The Church, said Pope Benedict, "approaches dialogue believing that the true source of freedom is found in the person of Jesus of Nazareth. Christians believe it is He Who fully discloses the human potential for virtue and goodness, and He Who liberates us from sin and darkness. The universality of human experience, which transcends all geographical boundaries and cultural limitations, makes it possible for followers of religions to engage in dialogue so as to grapple with the mystery of life's joys and sufferings".

  "My dear friends, I have come to Australia as an ambassador of peace. ... Our effort to bring about reconciliation between peoples springs from, and is directed to, that truth which gives purpose to life. Religion offers peace, but more importantly, it arouses within the human spirit a thirst for truth and a hunger for virtue. May we encourage everyone - especially the young - to marvel at the beauty of life, to seek its ultimate meaning, and to strive to realise its sublime potential!"

  Following the meeting, the Holy Father returned to Cathedral House where he had lunch with Cardinal George Pell and twelve young people from various countries: a young man and young woman from each of the continents, and a young man and young woman from Australia.


VATICAN CITY, 18 JUL 2008 (VIS) - At 3 p.m. local time today on the square in front of St. Mary's Cathedral in Sydney, Benedict XVI led the first station of the Way of the Cross, which is traditionally celebrated by young people during World Youth Days. At the end of his prayer, the Pope descended into the crypt of the cathedral to follow a televised transmission of the remaining stations of the Cross through the streets of Sydney. The event was also shown on giant screens set up along the route.

  At the end of the Way of the Cross, the Pope travelled by car to the University of Notre Dame Australia, which was founded by an Act of the Parliament of Western Australia in 1989 and enrolled its first students in 1992. The institution's various faculties focus on Catholic pastoral concern for ethical and humanistic values.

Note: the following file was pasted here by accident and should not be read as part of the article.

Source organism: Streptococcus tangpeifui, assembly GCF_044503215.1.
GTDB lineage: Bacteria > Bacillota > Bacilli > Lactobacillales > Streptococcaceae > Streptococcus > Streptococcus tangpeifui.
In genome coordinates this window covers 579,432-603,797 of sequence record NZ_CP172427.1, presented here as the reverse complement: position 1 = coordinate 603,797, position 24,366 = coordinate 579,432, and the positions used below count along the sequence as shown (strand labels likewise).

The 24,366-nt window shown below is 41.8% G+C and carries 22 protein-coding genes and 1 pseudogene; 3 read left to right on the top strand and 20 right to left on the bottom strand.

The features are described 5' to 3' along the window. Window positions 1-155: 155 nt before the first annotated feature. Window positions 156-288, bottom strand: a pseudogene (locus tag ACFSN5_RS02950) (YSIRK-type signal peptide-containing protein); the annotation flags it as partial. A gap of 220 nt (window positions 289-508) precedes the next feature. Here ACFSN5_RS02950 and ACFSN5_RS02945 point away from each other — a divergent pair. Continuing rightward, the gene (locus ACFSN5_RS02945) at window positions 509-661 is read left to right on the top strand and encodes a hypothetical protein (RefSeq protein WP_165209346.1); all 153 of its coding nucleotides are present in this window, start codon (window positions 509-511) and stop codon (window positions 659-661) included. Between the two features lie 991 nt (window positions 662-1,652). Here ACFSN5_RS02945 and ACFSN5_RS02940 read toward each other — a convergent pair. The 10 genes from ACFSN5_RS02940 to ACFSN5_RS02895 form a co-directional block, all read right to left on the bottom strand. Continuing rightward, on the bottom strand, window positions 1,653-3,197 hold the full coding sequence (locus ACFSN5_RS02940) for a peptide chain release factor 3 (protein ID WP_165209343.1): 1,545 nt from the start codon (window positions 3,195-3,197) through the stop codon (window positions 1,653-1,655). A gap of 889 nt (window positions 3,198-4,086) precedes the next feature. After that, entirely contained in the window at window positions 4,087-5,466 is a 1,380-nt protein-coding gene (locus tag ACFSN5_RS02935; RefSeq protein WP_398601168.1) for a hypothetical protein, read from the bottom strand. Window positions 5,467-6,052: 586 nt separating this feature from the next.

On his arrival, the Pope was greeted by the chancellor of the university who accompanied him to the Sacred Heart chapel. There the pontiff met young people with histories of drug addiction and other problems, who are following the "Alive" rehabilitation programme.

  The name of the rehabilitation programme was the central focus of the Holy Father's remarks. He recalled Moses' words in the Old Testament: "'I set before you life or death, blessing or curse. Choose life, then, so that you and your descendants may live in the love of the Lord your God, ... for in this your life consists'.

  "It was clear what they had to do", the Pope explained, "they had to turn away from other gods and worship the true God Who had revealed himself to Moses - and they had to obey His commandments. You might think that in today's world, people are unlikely to start worshipping other gods. But sometimes people worship 'other gods' without realising it. False 'gods' ... are nearly always associated with the worship of three things: material possessions, possessive love, or power".